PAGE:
The City Council this week postponed a decision that could change how political candidates stump for votes in Costa Mesa.
Up for consideration were several modifications to city laws that govern how and where campaign placards may be posted.
At the suggestion of the city attorney's office, the council looked at easing several restrictions, including throwing out a clause that forbids posting signs more than 30 days in advance of an election and extending to 10 days after an election the time allowed for candidates to remove their signs, not seven as currently allowed.
But the council decided to postpone its decision to give City Atty. Thomas Kathe more time to study the issue and consider including other changes suggested by resident Ernie Feeney.
Besides the proposal on the table, Feeney wants candidates to get written permission from residents to allow signs on their property and to file the permission form with the city.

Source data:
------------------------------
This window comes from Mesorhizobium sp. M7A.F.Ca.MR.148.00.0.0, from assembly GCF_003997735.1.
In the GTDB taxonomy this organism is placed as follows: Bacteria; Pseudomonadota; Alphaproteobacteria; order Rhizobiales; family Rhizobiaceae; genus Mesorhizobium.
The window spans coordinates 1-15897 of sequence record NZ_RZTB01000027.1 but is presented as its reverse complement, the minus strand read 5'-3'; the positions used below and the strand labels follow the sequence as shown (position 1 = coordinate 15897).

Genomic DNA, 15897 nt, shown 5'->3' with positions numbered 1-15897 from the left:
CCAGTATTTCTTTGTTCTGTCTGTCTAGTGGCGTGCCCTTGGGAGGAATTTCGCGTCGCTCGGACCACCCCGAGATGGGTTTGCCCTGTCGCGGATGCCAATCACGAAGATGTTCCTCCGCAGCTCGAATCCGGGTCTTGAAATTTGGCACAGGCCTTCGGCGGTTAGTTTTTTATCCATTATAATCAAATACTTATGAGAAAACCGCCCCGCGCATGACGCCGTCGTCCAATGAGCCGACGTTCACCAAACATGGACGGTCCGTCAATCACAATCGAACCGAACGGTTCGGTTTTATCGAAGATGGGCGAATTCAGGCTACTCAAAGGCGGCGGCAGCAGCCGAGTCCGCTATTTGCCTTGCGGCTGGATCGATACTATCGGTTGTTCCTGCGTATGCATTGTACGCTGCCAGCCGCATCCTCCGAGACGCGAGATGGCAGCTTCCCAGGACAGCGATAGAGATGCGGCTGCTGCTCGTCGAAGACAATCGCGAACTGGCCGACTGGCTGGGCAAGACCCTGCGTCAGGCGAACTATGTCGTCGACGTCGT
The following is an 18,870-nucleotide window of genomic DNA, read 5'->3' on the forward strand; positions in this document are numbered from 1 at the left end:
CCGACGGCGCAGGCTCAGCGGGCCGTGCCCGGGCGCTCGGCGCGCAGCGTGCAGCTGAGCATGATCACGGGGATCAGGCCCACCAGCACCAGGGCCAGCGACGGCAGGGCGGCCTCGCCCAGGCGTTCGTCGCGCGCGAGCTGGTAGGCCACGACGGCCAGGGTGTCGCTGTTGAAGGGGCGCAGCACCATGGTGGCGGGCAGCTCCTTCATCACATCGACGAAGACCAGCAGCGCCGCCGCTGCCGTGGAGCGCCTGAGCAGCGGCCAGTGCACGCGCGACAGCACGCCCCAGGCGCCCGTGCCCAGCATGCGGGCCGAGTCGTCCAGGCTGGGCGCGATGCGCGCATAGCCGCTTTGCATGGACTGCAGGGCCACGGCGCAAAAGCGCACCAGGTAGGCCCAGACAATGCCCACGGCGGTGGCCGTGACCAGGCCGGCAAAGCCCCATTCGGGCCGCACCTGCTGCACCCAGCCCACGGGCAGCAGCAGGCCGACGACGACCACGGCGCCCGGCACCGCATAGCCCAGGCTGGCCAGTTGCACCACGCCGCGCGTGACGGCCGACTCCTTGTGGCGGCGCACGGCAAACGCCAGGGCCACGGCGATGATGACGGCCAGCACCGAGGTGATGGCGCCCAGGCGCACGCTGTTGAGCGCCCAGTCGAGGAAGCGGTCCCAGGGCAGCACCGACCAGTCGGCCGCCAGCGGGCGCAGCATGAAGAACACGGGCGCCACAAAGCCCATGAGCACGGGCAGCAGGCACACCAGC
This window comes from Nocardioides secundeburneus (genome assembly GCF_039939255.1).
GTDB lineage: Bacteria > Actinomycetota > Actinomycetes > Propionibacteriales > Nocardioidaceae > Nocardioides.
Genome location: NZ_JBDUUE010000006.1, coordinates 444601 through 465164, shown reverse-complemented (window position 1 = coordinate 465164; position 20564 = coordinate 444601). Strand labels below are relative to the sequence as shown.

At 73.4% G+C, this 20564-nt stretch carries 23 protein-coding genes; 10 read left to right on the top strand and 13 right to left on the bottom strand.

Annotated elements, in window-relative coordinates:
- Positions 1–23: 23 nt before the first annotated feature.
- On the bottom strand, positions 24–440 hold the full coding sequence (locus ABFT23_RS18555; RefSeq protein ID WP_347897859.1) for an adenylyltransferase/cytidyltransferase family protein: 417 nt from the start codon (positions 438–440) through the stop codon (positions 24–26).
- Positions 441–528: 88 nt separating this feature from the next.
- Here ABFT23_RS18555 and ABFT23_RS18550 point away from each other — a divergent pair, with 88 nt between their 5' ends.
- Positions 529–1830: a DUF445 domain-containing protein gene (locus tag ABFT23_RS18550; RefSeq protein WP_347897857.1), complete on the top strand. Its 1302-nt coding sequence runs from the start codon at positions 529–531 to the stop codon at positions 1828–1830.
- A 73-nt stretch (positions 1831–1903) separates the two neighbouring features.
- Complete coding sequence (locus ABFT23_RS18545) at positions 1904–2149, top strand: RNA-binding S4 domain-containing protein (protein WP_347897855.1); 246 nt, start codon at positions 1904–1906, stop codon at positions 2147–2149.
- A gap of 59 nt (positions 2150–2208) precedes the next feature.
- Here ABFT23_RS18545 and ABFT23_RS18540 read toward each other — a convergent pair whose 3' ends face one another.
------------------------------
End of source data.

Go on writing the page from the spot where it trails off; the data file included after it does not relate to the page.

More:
The city attorney's office began studying sign laws in April after Candidates Outdoor Graphics Service, an El Monte company that makes and distributes signs for candidates, complained that the current code was unconstitutional.
During the city attorney's review, it was discovered that the restrictions might not hold up in court because political signs are considered a form of free speech and are protected by the First Amendment, officials said.
"We have found there are provisions that we feel are unenforceable," Kathe told the council Monday night.
Even if the changes are approved this month, they won't affect the June 2 primary election.